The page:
Mica Estrada

Associate Professor, Department of Social and Behavioral Sciences, UCSF

Mica Estrada’s work is focused on historically underrepresented ethnic populations that are vulnerable to the impacts of climate change, and who have the potential to offer creative solutions. She is an associate professor at the University of California San Francisco’s School of Nursing in the Department of Social and Behavioral Sciences and the Institute for Health and Aging. Estrada’s research programs include social influence, including the study of identity, values, kindness, well-being, and integrative education.

Estrada’s research designs and tests interventions that can change individual behavior, social norms, and community consciousness. She is engaged in several studies involving implementing and assessing interventions aimed to increase student persistence in Science, Technology, Engineering and Mathematics (STEM) careers.

Estrade received the Leadership Institute Graduate Award from the Society for the Advancement of Chicanos and Native Americans in Science (SACNAS) in 2013 and the Adolphus Toliver Award for Outstanding Research in 2016. She has previously served as a member of a study on Strengthening Research Experiences for Undergraduate STEM Students at the National Academies of Sciences (NAS), Engineering, and Medicine. Dr. Estrada earned her B.A. in Psychology from the University of California, Berkeley and her Ph.D. in Social Psychology from Harvard University.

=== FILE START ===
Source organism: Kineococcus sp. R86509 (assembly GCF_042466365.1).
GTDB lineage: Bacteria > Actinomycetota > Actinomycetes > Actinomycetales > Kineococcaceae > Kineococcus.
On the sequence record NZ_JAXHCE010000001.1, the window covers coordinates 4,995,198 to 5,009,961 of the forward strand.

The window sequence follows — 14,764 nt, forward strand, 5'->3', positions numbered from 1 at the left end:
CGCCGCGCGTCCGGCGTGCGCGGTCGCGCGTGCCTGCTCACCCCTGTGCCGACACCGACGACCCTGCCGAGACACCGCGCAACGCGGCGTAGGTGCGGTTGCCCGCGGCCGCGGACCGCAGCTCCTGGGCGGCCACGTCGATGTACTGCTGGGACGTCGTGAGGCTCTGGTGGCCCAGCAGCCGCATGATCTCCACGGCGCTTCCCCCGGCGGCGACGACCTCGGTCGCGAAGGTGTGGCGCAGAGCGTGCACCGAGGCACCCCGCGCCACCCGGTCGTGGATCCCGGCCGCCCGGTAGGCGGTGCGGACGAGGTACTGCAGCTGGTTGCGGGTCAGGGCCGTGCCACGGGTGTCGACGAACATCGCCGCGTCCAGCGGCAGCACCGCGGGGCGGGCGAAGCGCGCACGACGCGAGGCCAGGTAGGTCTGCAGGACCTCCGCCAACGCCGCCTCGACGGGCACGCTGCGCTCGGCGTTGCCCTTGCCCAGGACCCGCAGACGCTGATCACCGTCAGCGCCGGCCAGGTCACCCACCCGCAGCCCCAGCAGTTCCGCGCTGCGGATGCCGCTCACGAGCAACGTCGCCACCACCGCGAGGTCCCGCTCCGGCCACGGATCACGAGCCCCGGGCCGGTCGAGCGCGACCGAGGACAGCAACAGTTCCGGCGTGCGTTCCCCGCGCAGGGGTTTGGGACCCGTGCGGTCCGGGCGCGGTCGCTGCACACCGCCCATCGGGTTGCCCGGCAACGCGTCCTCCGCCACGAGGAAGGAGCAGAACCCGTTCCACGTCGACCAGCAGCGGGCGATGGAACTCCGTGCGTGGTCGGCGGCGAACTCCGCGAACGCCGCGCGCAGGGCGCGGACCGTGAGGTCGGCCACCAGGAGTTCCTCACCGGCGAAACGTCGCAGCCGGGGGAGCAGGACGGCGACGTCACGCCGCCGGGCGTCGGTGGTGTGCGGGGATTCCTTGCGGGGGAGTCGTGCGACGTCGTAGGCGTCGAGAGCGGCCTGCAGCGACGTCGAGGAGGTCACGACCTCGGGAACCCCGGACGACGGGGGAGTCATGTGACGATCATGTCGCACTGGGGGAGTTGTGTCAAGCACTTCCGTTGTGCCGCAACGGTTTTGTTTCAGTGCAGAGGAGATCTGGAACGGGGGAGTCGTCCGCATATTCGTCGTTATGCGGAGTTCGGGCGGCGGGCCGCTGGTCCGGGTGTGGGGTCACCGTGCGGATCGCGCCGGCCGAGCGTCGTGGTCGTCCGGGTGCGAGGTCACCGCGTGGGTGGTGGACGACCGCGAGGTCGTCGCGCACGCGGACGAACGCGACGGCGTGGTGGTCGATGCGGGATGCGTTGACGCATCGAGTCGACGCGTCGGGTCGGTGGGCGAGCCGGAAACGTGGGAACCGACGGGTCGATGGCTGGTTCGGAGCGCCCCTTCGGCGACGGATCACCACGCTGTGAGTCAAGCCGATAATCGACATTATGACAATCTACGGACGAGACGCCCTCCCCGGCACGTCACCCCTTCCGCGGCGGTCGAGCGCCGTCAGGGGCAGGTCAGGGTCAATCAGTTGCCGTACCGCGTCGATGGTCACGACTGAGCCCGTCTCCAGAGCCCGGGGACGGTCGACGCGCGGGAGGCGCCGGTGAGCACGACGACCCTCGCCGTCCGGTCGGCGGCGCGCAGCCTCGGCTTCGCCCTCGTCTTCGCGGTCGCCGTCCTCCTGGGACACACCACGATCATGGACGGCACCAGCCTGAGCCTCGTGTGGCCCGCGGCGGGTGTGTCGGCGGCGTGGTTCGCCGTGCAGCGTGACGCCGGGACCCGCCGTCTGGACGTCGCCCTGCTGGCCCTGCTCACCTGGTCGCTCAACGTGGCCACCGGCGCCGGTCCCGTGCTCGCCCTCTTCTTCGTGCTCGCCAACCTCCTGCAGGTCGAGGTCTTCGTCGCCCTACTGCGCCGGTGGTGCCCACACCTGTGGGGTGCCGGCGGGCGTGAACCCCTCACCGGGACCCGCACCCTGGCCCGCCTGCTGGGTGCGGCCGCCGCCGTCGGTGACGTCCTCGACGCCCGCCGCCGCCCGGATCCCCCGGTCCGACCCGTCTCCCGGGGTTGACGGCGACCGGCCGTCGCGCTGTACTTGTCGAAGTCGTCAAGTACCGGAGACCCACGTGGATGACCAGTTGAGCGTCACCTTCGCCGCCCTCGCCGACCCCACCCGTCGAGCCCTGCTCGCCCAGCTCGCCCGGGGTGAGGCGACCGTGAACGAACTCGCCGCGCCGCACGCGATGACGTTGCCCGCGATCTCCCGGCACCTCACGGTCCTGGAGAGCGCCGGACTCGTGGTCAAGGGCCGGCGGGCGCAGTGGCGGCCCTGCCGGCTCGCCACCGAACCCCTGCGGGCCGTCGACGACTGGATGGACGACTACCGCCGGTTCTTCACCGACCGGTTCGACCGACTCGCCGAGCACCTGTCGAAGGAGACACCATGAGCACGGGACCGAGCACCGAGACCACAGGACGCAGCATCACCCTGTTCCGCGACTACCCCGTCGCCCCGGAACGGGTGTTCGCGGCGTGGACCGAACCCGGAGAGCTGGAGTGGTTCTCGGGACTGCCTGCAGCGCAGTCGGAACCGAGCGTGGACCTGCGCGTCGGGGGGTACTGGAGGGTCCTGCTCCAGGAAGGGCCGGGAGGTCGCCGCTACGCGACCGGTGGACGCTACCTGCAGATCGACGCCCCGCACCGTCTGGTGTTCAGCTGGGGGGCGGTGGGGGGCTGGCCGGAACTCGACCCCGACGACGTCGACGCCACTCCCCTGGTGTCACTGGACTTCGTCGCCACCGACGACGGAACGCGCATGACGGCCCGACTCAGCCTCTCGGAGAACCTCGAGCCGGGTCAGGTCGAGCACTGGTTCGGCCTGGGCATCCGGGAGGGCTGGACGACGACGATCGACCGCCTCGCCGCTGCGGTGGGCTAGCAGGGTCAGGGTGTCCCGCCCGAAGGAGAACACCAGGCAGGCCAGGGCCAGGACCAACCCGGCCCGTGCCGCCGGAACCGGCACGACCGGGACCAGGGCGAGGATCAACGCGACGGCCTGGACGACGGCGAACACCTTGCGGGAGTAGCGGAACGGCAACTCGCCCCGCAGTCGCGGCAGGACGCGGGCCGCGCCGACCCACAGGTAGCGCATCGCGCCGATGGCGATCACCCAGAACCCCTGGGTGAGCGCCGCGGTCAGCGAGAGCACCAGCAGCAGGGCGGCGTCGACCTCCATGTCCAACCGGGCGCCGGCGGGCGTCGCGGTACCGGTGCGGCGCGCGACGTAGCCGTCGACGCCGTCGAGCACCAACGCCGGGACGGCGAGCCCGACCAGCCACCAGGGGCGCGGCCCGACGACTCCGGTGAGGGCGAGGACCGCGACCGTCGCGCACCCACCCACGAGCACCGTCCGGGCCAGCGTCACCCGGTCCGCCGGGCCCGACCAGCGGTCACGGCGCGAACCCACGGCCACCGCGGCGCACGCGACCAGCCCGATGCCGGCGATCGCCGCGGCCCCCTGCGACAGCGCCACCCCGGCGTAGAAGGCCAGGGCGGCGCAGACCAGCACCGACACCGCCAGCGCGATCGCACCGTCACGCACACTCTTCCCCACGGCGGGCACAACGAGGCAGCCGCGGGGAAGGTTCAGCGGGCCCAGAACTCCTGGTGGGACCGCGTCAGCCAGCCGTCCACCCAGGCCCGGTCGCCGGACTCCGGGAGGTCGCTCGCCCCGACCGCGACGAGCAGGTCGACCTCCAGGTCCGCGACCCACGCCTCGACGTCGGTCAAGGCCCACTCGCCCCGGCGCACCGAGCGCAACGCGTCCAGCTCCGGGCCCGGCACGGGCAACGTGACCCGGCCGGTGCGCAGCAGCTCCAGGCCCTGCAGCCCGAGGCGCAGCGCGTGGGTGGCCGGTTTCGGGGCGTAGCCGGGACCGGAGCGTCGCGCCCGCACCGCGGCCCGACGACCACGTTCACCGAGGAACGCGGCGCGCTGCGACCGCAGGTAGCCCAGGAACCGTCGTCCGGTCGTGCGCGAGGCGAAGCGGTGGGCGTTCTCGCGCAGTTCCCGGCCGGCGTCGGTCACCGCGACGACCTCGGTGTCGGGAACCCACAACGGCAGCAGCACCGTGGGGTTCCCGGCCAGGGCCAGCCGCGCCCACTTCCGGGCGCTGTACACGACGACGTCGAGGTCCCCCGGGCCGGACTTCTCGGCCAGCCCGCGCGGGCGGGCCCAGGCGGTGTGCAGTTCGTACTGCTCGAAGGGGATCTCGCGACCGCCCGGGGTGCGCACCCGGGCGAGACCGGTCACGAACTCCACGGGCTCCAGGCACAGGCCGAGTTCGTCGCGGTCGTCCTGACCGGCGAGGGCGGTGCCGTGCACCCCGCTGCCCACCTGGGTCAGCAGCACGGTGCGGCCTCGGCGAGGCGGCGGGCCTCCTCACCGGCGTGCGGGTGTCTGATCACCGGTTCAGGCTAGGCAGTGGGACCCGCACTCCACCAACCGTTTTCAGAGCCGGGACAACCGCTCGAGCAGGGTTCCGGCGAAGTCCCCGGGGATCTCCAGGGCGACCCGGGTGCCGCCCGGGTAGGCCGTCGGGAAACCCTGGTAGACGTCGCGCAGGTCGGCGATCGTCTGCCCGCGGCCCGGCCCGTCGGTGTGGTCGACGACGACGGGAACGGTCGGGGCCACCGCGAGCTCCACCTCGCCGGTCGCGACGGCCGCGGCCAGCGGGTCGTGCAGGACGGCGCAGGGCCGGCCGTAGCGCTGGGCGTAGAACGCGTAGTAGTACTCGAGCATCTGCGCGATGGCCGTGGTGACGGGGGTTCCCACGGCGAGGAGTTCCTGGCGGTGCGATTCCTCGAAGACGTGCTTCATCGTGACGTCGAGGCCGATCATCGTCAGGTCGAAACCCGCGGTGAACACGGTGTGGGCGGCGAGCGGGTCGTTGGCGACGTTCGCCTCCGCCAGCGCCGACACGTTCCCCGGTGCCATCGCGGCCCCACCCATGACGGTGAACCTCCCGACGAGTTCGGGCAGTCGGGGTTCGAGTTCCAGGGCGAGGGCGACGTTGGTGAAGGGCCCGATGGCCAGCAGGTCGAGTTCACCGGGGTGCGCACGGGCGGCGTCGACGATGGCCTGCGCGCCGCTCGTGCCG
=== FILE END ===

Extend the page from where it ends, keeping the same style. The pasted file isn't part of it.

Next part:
Live Event Appearances

Podcast Guest Appearances

Heavy Weather: Balancing Joy and Despair

Can we still find happiness in our daily lives without ignoring the dark reality of climate chaos? Author and meditation teacher Mark Coleman recalls experiencing just that juxtaposition of joy and sadness working on an article on a ridgetop north of San Francisco during the wildfires of late 2018.

“It was just such a poignant moment of going into nature for refuge and solace and at the same time being reminded of the fires and the climate crisis,” Coleman says, noting the irony that he the article he’d been asked to write was about meditation and nature.